Included on Marty’s 2010 album Ghost Train: The Studio B Sessions is a instrumental called “Hummingbyrd” where Marty Stuart puts on a clinic on how to use this unique instrument. The song went onto win the Grammy for Best Country Instrumental Performance. Hummingbyrd shows both Marty Stuart’s passion for the preservation of country music’s history, and his prowess as a guitar player matched by few in the genre.


5. Standing Up To CBS / Columbia For Dropping Johnny Cash

A running theme in these 10 Badass Moments has been the firing of Johnny Cash from CBS Records in 1985. Merle Haggard mouthed off to CBS Executive Rick Blackburn about the firing, saying, “You’re the son-of-a-bitch that sat at that desk over there and fired Johnny Cash. Let it go down in history that you’re the dumbest son-of-a-bitch I’ve ever met.”

When Marty Stuart left Johnny Cash’s band, he signed to Columbia (previously CBS), and in 1988 recorded his second album for the label called Let There Be Country. However Columbia refused to release it. Though some have surmised it was because Marty’s first self-titled Columbia album didn’t sell well, in James L. Dickerson’s 2005 book Mojo Triangle, he explains Columbia didn’t release the album because Marty Stuart had a heated exchange with a Columbia record executive about the Johnny Cash firing. Columbia shelved the album in retribution, and Marty eventually left the label without recording another album for them. Marty then signed to MCA where he had his greatest commercial success, and amidst this success, Columbia decided to finally release Let There Be Country in August of 1992.


6. Hosting The Marty Stuart Show

marty-stuart-showPatterning itself around the classic country music variety shows of the past like The Porter Wagoner Show, Flatt & Scruggs, and Hee Haw, The Marty Stuart Show is one of the last bastions for true, classic country music on television. Carried by RFD-TV, this weekly show features Marty and his Fabulous Superlatives, his wife Connie Smith, and just about the coolest variety of country music artists you can see on TV—artists from the new generation like Justin Townes Earle, Brandy Clark, Sturgill Simpson, Hank3, and The Quebe Sisters, to older artists like Don Maddox, Del McCoury, and Stonewall Jackson, and to artists in between like Jim Lauderdale, and Corb Lund. If they’re good, they appear on The Marty Stuart Show, and after five seasons, it has become its own country music institution, and an important distinction for the artists invited to play the show.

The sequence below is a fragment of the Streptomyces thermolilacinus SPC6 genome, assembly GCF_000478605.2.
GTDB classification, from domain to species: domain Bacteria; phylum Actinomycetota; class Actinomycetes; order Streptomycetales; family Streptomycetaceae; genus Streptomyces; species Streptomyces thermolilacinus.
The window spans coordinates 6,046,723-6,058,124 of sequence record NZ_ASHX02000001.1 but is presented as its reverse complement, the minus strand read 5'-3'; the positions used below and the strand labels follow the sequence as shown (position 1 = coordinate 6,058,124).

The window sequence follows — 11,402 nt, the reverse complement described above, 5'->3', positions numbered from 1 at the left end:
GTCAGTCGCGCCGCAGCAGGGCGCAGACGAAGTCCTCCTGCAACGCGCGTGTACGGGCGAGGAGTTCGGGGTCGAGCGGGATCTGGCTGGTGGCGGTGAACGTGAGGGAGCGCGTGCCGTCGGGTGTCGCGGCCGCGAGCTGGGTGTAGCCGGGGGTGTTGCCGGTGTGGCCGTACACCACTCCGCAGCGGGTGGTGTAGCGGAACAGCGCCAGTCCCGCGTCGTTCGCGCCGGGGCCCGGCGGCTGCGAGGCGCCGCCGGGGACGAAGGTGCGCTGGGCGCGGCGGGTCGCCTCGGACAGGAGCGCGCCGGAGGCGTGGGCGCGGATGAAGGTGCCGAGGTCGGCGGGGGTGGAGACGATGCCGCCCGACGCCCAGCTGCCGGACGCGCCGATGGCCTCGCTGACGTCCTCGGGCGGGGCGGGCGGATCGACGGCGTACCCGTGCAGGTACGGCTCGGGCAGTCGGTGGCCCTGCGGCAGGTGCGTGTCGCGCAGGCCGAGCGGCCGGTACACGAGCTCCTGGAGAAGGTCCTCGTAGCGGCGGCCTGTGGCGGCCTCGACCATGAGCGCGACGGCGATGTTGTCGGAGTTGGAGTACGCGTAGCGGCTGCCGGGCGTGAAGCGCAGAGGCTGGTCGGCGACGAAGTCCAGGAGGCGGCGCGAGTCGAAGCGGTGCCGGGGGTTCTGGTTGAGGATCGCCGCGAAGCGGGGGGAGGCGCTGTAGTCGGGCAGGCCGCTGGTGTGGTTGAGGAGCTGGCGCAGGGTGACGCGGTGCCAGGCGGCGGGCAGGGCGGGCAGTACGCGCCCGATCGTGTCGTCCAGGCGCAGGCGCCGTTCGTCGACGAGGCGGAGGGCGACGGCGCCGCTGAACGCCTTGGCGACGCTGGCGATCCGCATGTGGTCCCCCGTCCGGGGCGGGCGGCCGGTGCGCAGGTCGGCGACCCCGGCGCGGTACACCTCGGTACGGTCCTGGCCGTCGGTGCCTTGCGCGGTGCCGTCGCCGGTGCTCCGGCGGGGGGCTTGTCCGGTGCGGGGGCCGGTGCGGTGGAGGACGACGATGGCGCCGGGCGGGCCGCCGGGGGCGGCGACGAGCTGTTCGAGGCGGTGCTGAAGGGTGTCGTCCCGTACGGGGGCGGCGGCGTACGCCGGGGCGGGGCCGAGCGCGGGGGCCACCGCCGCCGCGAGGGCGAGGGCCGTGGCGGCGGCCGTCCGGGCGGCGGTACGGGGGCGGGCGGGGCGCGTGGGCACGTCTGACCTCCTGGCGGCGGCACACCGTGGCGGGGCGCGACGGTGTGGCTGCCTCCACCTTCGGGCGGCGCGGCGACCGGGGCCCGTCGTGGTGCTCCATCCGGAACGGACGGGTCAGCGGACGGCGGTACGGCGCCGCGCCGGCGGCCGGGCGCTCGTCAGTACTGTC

7. Playing with Lester Flatt on the Porter Wagoner Show at 14

Are you kidding me? That’s Marty Stuart folks, playing mandolin and singing!


8. Releasing Badlands: Ballads of the Lakota

badlands-ballads-of-the-lakotaSimilar to his mentor and hero Johnny Cash who released what was arguably the first country music concept album with his tribute to the American Indian called Bitter Tears in 1964, Marty Stuart released a concept album also in tribute to the American Indian called Badlands: Ballads of the Laokota in 2005. Recorded with his backing band The Fabulous Superlatives, it focused on the struggle of Native Americans, and was entirely written by Stuart except for one song, “Big Foot,” written by Johnny Cash. It was also recorded at the Cash Cabin in Hendersonville, TN, with John Carter Cash as co-producer.

But this album wasn’t just Marty patterning himself after Johnny Cash. Stuart has spent much time in the Dakotas learning about the Lakota Sioux, including studying at the Oglala Lakota College. For Marty, the poor treatment of Native Americans is a very real issue.


9. Marrying Connie Smith

marty-stuart-wife-connieWhy would a handsome young Marty Stuart marry a woman 16 years his senior? Well first off, have you seen Connie Smith? Aside from how good time and country music has been to her, she is bona-fide country music royalty and one of the most familiar faces of the Grand Ole Opry. But this isn’t some celebrity sham marriage, the matrimony speaks to Marty’s undying appeal for all things country music and the love between the two country stars is deep. Together, they’re a classic country dynamic duo that is hard to stop (and I have my suspicion at night they dress up as superheroes and do battle with Music Row’s most evil villains).


10. This Quote:

“Today the most outlaw thing you can possibly do in Nashville, Tennessee, is play country music.” –Marty Stuart

 


Feb
9

Willie Nelson Had It Right About Russia & the Olympic Rings

February 9, 2014 - By Trigger  //  Outlaw History  //  5 Comments
Bruce Bennett - Getty Images

Bruce Bennett – Getty Images

The Winter Olympic games in Sochi, Russia have been much maligned for being unprepared, behind schedule, and a potential security risk to athletes and patrons alike as the host country worked feverishly to finish important infrastructure before the beginning of the games. The hilarity of double-bowled toilet stalls, and the not-so-funny matter of stray dogs being killed in droves was capped during the Opening Ceremony Friday night when the five Olympic rings were relegated to four and a misappropriated snowflake showed up during an important segment of the presentation. Though the rest of the evening went off without a hitch, the missing link has come to symbolize Russia’s mishandling of their Olympic duties.

Interesting enough, an old photo of Willie Nelson on a golf course has surfaced, with the country legend wearing a T-shirt with a corresponding missing link, and the caption, “Let the Russians play with themselves,” leaving some wondering if along with all of Willie’s other esoteric powers, divination is a gift he possesses.